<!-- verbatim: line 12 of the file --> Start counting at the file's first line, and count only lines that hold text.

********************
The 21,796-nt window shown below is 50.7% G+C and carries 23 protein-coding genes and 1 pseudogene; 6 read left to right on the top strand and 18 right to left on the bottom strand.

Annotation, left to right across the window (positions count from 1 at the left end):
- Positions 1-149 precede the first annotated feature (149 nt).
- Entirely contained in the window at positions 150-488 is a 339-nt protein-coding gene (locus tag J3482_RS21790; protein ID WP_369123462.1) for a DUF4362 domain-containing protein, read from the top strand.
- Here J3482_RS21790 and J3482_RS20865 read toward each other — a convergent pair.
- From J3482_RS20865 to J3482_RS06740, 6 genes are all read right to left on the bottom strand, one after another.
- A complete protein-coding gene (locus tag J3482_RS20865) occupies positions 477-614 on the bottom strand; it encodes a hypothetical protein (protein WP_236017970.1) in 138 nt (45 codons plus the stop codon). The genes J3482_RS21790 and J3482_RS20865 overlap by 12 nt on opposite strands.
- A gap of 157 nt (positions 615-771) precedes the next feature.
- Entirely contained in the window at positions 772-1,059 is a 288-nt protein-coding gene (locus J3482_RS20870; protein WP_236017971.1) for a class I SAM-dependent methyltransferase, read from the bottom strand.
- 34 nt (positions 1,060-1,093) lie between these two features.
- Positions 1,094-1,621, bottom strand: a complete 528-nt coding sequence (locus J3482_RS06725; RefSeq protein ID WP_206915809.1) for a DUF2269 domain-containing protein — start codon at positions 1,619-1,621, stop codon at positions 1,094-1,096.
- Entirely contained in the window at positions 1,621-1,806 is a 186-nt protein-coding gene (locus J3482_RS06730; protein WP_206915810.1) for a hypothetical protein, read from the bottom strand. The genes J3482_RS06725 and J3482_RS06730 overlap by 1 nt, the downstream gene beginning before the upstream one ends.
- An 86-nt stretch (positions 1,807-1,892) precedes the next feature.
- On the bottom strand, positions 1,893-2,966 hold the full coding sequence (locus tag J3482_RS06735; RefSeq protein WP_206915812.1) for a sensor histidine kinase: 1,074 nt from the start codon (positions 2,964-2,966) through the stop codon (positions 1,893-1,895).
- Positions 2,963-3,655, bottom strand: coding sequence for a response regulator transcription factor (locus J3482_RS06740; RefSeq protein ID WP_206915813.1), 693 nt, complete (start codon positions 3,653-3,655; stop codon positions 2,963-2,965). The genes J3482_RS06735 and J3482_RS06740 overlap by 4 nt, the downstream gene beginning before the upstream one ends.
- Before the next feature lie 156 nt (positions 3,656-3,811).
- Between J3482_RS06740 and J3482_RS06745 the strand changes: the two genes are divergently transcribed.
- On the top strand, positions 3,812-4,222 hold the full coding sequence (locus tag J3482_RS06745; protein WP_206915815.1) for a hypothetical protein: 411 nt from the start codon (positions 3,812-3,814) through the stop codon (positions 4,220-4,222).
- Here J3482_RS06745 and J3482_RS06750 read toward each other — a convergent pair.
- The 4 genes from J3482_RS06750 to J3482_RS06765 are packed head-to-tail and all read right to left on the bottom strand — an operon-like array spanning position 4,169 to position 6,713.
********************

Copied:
- Entirely contained in the window at positions 1,621-1,806 is a 186-nt protein-coding gene (locus J3482_RS06730; protein WP_206915810.1) for a hypothetical protein, read from the bottom strand. The genes J3482_RS06725 and J3482_RS06730 overlap by 1 nt, the downstream gene beginning before the upstream one ends.